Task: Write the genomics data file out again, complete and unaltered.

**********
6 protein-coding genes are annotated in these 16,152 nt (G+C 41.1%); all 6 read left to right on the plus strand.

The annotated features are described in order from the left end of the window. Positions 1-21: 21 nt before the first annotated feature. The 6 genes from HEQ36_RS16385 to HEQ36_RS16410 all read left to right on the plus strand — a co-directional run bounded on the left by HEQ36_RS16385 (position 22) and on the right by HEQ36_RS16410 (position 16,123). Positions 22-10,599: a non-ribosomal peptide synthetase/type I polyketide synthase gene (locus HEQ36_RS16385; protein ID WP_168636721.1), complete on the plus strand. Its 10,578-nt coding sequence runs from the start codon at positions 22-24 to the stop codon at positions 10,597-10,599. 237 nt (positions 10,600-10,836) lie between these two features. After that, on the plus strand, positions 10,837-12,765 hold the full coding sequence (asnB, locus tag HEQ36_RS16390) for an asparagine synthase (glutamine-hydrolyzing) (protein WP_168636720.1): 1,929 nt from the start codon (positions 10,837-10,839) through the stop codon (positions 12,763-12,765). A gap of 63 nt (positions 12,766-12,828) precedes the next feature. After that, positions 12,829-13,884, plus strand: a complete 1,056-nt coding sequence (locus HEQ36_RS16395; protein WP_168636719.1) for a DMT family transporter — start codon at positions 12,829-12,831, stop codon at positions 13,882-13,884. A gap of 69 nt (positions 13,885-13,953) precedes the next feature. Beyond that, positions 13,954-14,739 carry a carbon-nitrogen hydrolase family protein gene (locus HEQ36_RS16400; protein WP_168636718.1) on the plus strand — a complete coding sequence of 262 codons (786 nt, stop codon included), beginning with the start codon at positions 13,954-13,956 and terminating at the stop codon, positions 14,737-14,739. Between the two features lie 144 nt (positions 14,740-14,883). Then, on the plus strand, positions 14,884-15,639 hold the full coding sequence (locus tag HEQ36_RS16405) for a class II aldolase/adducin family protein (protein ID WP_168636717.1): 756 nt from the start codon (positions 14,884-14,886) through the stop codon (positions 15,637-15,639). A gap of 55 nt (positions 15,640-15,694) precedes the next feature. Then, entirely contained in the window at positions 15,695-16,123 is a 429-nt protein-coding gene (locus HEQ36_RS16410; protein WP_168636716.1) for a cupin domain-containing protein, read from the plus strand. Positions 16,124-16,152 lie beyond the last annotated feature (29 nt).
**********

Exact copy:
6 protein-coding genes are annotated in these 16,152 nt (G+C 41.1%); all 6 read left to right on the plus strand.

The annotated features are described in order from the left end of the window. Positions 1-21: 21 nt before the first annotated feature. The 6 genes from HEQ36_RS16385 to HEQ36_RS16410 all read left to right on the plus strand — a co-directional run bounded on the left by HEQ36_RS16385 (position 22) and on the right by HEQ36_RS16410 (position 16,123). Positions 22-10,599: a non-ribosomal peptide synthetase/type I polyketide synthase gene (locus HEQ36_RS16385; protein ID WP_168636721.1), complete on the plus strand. Its 10,578-nt coding sequence runs from the start codon at positions 22-24 to the stop codon at positions 10,597-10,599. 237 nt (positions 10,600-10,836) lie between these two features. After that, on the plus strand, positions 10,837-12,765 hold the full coding sequence (asnB, locus tag HEQ36_RS16390) for an asparagine synthase (glutamine-hydrolyzing) (protein WP_168636720.1): 1,929 nt from the start codon (positions 10,837-10,839) through the stop codon (positions 12,763-12,765). A gap of 63 nt (positions 12,766-12,828) precedes the next feature. After that, positions 12,829-13,884, plus strand: a complete 1,056-nt coding sequence (locus HEQ36_RS16395; protein WP_168636719.1) for a DMT family transporter — start codon at positions 12,829-12,831, stop codon at positions 13,882-13,884. A gap of 69 nt (positions 13,885-13,953) precedes the next feature. Beyond that, positions 13,954-14,739 carry a carbon-nitrogen hydrolase family protein gene (locus HEQ36_RS16400; protein WP_168636718.1) on the plus strand — a complete coding sequence of 262 codons (786 nt, stop codon included), beginning with the start codon at positions 13,954-13,956 and terminating at the stop codon, positions 14,737-14,739. Between the two features lie 144 nt (positions 14,740-14,883). Then, on the plus strand, positions 14,884-15,639 hold the full coding sequence (locus tag HEQ36_RS16405) for a class II aldolase/adducin family protein (protein ID WP_168636717.1): 756 nt from the start codon (positions 14,884-14,886) through the stop codon (positions 15,637-15,639). A gap of 55 nt (positions 15,640-15,694) precedes the next feature. Then, entirely contained in the window at positions 15,695-16,123 is a 429-nt protein-coding gene (locus HEQ36_RS16410; protein WP_168636716.1) for a cupin domain-containing protein, read from the plus strand. Positions 16,124-16,152 lie beyond the last annotated feature (29 nt).